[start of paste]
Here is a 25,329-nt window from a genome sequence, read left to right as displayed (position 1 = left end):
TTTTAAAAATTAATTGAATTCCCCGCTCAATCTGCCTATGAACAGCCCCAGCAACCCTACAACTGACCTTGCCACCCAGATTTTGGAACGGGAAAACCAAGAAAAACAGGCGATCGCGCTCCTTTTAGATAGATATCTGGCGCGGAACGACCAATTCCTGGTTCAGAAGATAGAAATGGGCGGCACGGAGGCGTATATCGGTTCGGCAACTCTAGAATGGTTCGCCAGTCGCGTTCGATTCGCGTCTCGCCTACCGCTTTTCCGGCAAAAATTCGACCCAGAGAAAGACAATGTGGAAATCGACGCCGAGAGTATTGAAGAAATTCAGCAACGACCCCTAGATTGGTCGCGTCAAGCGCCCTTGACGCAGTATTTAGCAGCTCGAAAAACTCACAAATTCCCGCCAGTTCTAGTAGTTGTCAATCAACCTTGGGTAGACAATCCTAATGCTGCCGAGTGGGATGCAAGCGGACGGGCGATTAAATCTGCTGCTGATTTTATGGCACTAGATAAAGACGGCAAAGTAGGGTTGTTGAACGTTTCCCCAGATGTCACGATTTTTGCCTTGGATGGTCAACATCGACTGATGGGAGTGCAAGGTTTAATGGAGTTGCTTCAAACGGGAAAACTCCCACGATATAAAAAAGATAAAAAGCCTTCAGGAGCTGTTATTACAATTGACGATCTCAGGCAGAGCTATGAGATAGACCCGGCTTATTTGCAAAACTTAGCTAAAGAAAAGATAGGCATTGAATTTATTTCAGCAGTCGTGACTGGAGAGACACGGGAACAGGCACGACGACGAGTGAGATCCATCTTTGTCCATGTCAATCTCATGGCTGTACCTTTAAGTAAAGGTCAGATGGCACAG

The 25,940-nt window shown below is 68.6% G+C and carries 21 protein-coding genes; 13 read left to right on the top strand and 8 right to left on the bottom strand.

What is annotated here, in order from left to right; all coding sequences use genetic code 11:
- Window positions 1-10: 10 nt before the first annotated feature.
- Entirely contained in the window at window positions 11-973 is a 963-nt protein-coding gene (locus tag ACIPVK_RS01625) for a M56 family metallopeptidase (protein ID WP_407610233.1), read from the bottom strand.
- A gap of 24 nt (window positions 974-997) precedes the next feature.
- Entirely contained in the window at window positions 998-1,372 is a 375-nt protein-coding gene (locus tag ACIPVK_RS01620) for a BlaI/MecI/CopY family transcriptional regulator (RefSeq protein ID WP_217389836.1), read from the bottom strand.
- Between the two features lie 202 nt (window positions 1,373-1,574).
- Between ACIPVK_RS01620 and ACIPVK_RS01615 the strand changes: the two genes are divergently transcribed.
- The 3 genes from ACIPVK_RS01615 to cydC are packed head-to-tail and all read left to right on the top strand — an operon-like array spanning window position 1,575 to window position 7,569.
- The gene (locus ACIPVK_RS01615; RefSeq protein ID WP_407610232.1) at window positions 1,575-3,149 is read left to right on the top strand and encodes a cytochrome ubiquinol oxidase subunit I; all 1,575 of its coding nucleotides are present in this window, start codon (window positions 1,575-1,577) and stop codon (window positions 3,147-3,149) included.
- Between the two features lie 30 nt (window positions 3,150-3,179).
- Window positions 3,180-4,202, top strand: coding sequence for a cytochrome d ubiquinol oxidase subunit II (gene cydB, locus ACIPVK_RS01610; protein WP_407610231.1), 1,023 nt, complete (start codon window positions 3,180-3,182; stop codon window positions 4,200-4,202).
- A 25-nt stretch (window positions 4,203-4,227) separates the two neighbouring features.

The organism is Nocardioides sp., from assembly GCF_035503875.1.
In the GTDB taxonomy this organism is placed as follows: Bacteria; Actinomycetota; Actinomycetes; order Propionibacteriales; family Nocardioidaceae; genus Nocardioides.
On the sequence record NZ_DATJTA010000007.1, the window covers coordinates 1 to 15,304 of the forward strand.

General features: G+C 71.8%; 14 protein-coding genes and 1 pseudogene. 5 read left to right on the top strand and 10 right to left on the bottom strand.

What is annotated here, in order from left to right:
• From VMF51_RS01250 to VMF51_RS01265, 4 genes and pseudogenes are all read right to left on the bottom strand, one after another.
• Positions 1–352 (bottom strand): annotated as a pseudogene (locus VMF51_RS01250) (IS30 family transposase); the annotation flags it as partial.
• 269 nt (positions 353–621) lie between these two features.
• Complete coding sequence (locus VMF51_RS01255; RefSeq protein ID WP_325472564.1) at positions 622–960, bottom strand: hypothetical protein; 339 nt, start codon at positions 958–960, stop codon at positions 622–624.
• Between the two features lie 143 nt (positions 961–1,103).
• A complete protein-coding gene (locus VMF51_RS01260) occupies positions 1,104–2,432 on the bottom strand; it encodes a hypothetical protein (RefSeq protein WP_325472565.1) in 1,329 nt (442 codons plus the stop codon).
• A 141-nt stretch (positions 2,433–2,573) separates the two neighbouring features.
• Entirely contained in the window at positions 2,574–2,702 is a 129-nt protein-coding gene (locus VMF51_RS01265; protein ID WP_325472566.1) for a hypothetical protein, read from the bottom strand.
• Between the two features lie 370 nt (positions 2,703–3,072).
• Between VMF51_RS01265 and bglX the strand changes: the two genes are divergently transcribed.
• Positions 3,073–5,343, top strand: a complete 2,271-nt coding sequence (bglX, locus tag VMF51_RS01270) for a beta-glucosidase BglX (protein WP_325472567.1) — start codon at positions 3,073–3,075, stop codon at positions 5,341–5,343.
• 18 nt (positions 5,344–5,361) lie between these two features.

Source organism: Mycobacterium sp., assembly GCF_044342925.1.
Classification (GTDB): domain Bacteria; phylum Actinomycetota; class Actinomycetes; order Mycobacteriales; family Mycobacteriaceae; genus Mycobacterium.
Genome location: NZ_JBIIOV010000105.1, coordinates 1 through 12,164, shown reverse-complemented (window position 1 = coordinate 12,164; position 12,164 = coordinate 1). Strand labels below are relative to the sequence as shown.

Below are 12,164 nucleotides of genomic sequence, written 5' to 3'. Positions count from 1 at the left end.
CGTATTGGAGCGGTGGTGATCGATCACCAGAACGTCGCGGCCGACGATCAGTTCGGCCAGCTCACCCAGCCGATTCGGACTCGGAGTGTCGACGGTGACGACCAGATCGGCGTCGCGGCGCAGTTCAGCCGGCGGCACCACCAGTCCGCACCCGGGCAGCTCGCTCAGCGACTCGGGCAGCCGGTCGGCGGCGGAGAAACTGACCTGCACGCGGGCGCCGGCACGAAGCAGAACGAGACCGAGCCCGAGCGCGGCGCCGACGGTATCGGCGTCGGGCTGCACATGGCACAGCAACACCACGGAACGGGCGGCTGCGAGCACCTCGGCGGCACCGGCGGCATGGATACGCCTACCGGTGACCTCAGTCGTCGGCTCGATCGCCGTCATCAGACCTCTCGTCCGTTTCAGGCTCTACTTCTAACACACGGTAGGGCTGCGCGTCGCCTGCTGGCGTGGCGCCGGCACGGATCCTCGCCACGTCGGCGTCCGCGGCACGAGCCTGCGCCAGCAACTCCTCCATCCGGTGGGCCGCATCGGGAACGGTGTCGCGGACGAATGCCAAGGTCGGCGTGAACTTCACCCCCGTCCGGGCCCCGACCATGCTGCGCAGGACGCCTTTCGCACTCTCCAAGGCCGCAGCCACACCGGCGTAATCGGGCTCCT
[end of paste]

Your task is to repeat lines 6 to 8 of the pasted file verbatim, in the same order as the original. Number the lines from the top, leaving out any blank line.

- Entirely contained in the window at window positions 11-973 is a 963-nt protein-coding gene (locus tag ACIPVK_RS01625) for a M56 family metallopeptidase (protein ID WP_407610233.1), read from the bottom strand.
- A gap of 24 nt (window positions 974-997) precedes the next feature.
- Entirely contained in the window at window positions 998-1,372 is a 375-nt protein-coding gene (locus tag ACIPVK_RS01620) for a BlaI/MecI/CopY family transcriptional regulator (RefSeq protein ID WP_217389836.1), read from the bottom strand.